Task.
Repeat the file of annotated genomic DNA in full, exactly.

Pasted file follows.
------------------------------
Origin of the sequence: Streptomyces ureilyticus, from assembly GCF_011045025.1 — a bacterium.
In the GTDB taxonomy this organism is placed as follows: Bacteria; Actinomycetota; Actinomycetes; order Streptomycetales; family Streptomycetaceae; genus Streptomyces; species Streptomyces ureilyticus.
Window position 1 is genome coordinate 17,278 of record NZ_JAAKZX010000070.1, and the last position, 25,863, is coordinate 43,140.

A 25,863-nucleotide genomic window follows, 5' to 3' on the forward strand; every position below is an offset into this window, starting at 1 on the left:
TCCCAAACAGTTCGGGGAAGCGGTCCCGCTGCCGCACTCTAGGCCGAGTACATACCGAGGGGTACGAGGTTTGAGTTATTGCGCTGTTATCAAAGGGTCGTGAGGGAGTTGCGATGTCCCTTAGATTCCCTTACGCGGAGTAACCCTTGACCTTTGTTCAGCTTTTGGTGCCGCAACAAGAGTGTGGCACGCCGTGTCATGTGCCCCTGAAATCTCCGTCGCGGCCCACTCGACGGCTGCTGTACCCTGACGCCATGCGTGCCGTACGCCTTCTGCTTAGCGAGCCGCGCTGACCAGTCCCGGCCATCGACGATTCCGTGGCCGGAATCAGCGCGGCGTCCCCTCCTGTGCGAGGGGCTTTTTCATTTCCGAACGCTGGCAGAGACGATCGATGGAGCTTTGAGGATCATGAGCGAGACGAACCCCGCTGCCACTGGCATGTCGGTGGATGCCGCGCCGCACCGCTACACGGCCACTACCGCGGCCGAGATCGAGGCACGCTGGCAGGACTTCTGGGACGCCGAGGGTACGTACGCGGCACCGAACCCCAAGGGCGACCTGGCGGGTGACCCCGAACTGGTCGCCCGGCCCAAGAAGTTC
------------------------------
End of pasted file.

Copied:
Origin of the sequence: Streptomyces ureilyticus, from assembly GCF_011045025.1 — a bacterium.
In the GTDB taxonomy this organism is placed as follows: Bacteria; Actinomycetota; Actinomycetes; order Streptomycetales; family Streptomycetaceae; genus Streptomyces; species Streptomyces ureilyticus.
Window position 1 is genome coordinate 17,278 of record NZ_JAAKZX010000070.1, and the last position, 25,863, is coordinate 43,140.

A 25,863-nucleotide genomic window follows, 5' to 3' on the forward strand; every position below is an offset into this window, starting at 1 on the left:
TCCCAAACAGTTCGGGGAAGCGGTCCCGCTGCCGCACTCTAGGCCGAGTACATACCGAGGGGTACGAGGTTTGAGTTATTGCGCTGTTATCAAAGGGTCGTGAGGGAGTTGCGATGTCCCTTAGATTCCCTTACGCGGAGTAACCCTTGACCTTTGTTCAGCTTTTGGTGCCGCAACAAGAGTGTGGCACGCCGTGTCATGTGCCCCTGAAATCTCCGTCGCGGCCCACTCGACGGCTGCTGTACCCTGACGCCATGCGTGCCGTACGCCTTCTGCTTAGCGAGCCGCGCTGACCAGTCCCGGCCATCGACGATTCCGTGGCCGGAATCAGCGCGGCGTCCCCTCCTGTGCGAGGGGCTTTTTCATTTCCGAACGCTGGCAGAGACGATCGATGGAGCTTTGAGGATCATGAGCGAGACGAACCCCGCTGCCACTGGCATGTCGGTGGATGCCGCGCCGCACCGCTACACGGCCACTACCGCGGCCGAGATCGAGGCACGCTGGCAGGACTTCTGGGACGCCGAGGGTACGTACGCGGCACCGAACCCCAAGGGCGACCTGGCGGGTGACCCCGAACTGGTCGCCCGGCCCAAGAAGTTC